Longhorn concept Small | Large


The alpha I used wasn't quite as polished as this video shows, I think they doctored some things up, but overall, that's what Windows Longhorn was designed to do and be (which was what Vista was originally supposed to be, an early form of it). The media management alone was beyond phenomenal. The customizability was a lot higher than current versions of Windows, they had a lot more docking capabilities, search was amazing, they had an early version of the metro UI concept, where apps didn't have to be regular old windows with a title bar, a menu bar, a toolbar and a client content area...free form apps that could look like anything, but they didn't always have to be full screen (although I understand why Metro/Win8 touch apps have to be full screen or minimally tiled, given the touch nature of tablets.)

So, why didn't they release it? Why didn't they make Vista the original Longhorn? Why did they revert back to a more primitive form of windows? Two reasons. First, the backwards compatibility thing. Microsoft originally rewrote Longhorn from the ground up on an entirely new concept (a concept they are still experimenting with, you can read more about it if you look up their Singularity research project). This brand new totaly rewritten OS lost a significant amount of backward compatibility. Microsoft tried to jettison all the ancient cruft that still litters the OS today, even in Windows 8. They found that they simply couldn't...massive breaking changes to backwards compatibility would have alienated the majority of their existing installed base. Early leaked alphas, as cool as they were, alarmed the most important segment of Microsofts business: The enterprise.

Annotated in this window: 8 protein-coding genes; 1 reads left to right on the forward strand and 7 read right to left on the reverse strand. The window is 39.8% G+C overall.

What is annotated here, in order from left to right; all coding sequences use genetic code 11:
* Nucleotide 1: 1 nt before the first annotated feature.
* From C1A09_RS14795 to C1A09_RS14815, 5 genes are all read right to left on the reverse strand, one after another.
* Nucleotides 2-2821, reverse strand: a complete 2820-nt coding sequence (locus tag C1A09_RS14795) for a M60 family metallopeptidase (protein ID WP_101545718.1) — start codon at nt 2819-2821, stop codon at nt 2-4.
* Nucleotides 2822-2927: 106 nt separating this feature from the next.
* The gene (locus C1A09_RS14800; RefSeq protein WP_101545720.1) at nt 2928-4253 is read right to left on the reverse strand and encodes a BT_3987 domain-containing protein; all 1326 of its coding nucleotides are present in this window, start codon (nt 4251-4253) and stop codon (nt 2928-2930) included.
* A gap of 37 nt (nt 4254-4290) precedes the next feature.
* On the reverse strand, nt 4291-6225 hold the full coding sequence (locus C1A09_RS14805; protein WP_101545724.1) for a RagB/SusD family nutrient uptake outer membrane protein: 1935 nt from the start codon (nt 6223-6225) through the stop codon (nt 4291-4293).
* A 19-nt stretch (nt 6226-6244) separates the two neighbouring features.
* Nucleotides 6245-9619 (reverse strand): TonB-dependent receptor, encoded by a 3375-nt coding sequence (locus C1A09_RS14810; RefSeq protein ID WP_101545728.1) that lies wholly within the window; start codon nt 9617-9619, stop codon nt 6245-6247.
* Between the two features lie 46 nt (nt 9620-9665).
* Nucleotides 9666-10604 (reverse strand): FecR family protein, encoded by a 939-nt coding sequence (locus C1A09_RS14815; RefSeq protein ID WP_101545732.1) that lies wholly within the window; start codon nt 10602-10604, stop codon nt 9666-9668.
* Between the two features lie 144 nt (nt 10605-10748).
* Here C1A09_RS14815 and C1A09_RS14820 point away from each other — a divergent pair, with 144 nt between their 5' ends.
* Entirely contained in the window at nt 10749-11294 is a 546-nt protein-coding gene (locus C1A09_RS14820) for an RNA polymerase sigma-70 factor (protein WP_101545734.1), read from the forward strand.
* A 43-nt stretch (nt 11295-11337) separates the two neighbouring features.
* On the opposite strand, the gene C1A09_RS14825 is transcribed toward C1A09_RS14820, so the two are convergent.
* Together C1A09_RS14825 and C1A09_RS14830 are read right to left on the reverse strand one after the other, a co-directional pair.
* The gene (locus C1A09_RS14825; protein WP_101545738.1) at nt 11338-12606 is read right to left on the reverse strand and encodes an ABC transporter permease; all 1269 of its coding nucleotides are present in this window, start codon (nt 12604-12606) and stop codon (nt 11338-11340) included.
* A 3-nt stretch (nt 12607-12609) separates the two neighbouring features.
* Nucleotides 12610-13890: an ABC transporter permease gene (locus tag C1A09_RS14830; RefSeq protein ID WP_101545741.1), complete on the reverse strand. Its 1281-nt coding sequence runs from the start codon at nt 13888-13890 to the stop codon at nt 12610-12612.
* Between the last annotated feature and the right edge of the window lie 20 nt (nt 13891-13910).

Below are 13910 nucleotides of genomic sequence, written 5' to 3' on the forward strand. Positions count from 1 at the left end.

As for the other reason, you already said it: Too much change. Microsoft put billions of dollars into Longhorn, then billions more to "revert" it back into what Vista ended up actually releasing as. Despite how freaking cool Longhorn was...people freaked out about it in early trials. Not the people who thought it was amazing, the people who could see the power buried just underneath the surface....but everyone else. All the hundreds of millions of "average" computer users who expect Windows to always look and behave "just like Windows." The people who abhor change (unless it comes from Apple, of course, Apple is the god-king-fruitloop of the brainwashed masses....  ::))

Microsoft, ever since then, has been VERY careful about what they change and how much they change in each new version of Windows. People complain about Windows 8 being too much change...lol...people have NO IDEA what "change" is until they have given Windows Longhorn a try. Windows 8 was a TIMID push into a touch OS. It added a new form of app, and really only changed two major things that all users would see: The start menu became a start screen, and menu bars in built-in desktop apps were changed to ribbon bars. That's it! The changes from Vista to Windows 7 were even more minimal than that. Microsoft has released two additional versions of windows since v8...8.1 and now 8.1U1 (8.2). Both 8.1 and 8.1U1 have also been minimalistic updates. They can't do more than that, they can't add in a ton of features, because if they do, a very meaningfully significant portion of the some BILLION users who run Windows will bitch and moan about it.

Microsoft's taken on the only strategy they can these days: Make some small changes, see how people react, listen to their feedback, and make a few more small changes. Rinse, repeat, ad. infi. They wasted billions of dollars making Longhorn...and it was pretty much all pure waste. They can't waste that kind of money again, so the hope of a truly radical, innovative, and ground breaking new operating system (and Microsoft is probably the only company on earth that could pull such a thing off...Apple couldn't, Apple only ever releases individual, isolated feature updates to OS X, and OS X was only successful because of how utterly horrible the original NON-multitasking MacOS was, and the most siginficant thing they have done with iOS is give it a face lift...underneath, it's still the same core OS, and they will never be able to change it lest they bring the ire and wrath of all iPhone and iPad users...hmm, that sounds familiar...) a groundbreaking new operating system is a dead hope. Microsoft learned a painfully expensive lesson from Longhorn. Despite all of us, including myself, who really, really, REALLY wanted Longhorn (and the underlying core WinFS technology) to be released, as well as some of the talked about improvements that were supposed to follow the initial retail release of Longhorn and improve things even more, the masses trumped us.